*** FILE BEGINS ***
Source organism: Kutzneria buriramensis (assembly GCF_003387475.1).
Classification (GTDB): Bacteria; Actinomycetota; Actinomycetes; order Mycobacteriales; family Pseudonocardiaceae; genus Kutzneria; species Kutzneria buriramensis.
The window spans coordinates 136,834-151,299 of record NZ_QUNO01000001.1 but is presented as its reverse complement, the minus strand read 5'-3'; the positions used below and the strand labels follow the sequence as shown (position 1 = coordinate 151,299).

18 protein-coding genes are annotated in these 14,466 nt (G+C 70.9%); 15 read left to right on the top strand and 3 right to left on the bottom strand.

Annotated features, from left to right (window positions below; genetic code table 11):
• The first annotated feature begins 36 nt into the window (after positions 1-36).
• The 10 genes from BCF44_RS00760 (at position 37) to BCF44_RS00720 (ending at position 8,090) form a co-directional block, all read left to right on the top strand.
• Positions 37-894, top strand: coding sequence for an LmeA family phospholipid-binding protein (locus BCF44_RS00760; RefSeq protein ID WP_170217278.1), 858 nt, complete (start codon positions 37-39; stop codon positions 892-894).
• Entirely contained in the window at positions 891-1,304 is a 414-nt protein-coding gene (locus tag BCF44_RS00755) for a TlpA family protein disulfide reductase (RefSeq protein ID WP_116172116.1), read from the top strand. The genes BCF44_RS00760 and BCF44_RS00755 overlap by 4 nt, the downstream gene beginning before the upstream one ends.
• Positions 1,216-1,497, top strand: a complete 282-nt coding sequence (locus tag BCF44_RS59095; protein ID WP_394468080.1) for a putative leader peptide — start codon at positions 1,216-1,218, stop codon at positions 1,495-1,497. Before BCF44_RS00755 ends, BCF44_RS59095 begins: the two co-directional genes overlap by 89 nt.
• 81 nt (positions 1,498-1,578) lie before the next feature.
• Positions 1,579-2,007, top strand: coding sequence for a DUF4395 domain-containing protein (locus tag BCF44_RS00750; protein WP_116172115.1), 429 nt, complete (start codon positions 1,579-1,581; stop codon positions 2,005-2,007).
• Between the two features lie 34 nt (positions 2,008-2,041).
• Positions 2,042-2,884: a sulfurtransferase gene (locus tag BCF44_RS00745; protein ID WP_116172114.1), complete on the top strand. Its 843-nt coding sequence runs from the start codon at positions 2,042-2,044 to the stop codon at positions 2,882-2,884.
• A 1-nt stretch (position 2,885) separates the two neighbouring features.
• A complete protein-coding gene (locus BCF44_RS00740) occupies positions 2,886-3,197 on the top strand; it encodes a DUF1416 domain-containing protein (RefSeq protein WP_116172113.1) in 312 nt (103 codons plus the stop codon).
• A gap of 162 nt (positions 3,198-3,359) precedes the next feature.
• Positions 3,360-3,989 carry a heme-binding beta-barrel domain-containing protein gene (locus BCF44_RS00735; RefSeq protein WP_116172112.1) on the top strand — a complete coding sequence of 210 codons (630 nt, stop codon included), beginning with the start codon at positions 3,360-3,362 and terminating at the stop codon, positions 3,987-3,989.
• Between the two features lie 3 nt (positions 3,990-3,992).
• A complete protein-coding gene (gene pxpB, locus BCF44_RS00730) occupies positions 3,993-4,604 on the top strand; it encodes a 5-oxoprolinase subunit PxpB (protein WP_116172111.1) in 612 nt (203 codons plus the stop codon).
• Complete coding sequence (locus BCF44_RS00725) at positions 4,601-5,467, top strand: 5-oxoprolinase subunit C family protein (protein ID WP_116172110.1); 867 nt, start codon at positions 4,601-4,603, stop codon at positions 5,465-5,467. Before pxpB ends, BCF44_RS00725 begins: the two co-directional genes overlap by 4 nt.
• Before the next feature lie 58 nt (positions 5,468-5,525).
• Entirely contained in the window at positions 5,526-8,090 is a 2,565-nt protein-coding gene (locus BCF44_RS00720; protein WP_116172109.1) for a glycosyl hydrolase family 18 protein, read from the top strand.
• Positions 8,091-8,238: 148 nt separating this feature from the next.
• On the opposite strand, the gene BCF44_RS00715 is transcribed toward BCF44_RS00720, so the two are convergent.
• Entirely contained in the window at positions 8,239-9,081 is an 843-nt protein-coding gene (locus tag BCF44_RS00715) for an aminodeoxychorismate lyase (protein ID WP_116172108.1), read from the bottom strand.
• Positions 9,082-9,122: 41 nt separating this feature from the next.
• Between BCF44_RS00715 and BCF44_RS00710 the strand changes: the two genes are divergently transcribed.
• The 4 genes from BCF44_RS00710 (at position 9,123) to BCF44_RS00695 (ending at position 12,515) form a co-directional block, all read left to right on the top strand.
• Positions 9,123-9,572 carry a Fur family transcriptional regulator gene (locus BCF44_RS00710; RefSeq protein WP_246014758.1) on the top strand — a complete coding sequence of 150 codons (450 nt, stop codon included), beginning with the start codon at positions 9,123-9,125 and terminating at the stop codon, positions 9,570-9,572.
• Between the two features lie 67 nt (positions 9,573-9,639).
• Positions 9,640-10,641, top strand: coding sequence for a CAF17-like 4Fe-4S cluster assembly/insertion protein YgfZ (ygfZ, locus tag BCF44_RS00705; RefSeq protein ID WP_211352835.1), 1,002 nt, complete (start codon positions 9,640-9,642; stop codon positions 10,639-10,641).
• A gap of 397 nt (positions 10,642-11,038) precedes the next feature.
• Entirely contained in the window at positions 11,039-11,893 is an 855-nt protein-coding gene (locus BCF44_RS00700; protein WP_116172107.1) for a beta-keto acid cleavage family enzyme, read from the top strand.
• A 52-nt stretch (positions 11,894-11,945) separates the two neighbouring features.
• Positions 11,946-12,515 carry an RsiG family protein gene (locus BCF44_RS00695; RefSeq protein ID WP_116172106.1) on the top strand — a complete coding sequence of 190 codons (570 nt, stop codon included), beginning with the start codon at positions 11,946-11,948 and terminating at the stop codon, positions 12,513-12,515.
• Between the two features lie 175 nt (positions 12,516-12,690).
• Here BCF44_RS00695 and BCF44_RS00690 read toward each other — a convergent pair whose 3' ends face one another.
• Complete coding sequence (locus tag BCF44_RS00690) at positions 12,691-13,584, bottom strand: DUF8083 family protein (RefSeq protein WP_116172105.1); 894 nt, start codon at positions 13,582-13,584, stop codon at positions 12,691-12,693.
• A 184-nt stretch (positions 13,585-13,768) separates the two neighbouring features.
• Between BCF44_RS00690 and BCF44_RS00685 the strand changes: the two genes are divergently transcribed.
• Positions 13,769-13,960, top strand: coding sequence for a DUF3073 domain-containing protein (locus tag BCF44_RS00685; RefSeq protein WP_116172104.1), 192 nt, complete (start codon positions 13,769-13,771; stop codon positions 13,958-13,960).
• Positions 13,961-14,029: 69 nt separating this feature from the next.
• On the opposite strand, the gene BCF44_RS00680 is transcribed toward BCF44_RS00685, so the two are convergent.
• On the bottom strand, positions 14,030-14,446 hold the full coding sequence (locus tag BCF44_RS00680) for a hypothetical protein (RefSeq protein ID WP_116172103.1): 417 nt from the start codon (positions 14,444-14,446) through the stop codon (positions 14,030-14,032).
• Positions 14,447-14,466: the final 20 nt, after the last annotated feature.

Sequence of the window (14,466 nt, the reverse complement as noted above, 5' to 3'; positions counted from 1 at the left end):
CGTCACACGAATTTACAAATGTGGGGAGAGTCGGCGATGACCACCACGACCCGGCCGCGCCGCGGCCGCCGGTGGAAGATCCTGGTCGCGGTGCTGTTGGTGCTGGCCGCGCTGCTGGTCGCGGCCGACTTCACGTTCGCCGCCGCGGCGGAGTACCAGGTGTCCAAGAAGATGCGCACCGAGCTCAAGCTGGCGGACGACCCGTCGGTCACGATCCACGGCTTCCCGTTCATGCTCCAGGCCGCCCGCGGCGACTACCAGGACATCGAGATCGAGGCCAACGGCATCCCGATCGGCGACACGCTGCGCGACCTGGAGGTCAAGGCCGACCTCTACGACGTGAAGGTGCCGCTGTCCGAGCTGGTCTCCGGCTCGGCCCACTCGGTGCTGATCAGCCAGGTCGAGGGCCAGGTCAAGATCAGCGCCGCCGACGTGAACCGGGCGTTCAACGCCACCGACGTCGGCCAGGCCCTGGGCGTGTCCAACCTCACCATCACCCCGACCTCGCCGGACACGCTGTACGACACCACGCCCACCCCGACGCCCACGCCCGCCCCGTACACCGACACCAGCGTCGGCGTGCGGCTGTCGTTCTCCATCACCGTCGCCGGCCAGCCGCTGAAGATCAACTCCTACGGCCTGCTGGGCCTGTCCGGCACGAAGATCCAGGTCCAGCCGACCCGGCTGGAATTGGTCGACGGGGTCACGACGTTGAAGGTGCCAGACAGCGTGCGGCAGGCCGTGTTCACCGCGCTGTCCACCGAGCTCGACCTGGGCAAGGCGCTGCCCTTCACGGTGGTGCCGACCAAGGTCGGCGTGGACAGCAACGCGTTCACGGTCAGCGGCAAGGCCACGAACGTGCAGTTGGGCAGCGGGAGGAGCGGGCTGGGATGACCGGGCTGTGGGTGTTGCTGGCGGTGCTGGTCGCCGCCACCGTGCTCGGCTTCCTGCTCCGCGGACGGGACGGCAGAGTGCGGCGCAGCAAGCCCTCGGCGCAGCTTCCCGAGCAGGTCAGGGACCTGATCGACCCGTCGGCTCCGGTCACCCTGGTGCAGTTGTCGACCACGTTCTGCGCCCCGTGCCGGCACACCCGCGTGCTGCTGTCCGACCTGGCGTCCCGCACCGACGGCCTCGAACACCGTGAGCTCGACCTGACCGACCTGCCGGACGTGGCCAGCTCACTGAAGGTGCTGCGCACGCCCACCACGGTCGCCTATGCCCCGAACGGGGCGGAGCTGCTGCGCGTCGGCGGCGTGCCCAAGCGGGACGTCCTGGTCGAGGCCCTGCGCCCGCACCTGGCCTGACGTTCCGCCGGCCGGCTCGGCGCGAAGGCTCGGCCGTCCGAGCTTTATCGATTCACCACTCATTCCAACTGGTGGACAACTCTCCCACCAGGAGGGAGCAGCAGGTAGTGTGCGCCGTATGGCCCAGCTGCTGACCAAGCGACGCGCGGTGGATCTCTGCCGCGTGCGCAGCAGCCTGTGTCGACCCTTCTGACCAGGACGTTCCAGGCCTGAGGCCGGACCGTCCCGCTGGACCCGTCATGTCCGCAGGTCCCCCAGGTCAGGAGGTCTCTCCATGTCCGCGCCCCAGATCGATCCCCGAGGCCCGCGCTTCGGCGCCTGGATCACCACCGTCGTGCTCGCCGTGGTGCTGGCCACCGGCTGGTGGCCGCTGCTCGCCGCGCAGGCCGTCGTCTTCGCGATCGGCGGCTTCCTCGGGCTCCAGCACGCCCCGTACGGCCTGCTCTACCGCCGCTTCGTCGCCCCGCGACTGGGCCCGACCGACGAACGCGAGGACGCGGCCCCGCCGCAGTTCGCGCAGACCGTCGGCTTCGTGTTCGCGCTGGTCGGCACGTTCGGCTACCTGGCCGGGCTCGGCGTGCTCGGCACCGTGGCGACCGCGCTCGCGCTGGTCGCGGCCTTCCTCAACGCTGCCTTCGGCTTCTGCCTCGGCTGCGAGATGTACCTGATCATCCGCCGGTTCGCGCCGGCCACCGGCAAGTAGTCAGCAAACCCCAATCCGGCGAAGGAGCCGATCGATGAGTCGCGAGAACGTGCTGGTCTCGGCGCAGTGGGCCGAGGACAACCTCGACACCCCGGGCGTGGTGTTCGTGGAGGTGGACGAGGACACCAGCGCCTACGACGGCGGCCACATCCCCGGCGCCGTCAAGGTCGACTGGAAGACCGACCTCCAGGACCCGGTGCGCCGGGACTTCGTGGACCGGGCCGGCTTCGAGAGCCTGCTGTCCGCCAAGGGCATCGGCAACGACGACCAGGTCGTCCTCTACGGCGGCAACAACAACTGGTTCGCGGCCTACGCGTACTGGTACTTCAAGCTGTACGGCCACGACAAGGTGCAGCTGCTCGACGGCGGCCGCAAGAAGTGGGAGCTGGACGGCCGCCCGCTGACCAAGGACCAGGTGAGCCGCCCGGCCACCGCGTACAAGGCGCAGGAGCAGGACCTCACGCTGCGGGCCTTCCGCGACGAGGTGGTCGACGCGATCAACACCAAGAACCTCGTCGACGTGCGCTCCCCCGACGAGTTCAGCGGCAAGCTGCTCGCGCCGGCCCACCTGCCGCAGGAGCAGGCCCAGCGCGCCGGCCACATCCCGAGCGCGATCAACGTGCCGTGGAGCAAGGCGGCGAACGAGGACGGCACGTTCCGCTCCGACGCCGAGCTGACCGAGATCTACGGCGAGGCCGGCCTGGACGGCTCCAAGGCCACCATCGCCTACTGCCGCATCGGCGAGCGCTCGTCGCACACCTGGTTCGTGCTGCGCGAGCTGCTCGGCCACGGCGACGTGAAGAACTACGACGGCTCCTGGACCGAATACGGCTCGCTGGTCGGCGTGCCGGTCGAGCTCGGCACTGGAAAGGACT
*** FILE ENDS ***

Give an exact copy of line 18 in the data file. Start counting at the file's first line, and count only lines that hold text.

• Positions 3,360-3,989 carry a heme-binding beta-barrel domain-containing protein gene (locus BCF44_RS00735; RefSeq protein WP_116172112.1) on the top strand — a complete coding sequence of 210 codons (630 nt, stop codon included), beginning with the start codon at positions 3,360-3,362 and terminating at the stop codon, positions 3,987-3,989.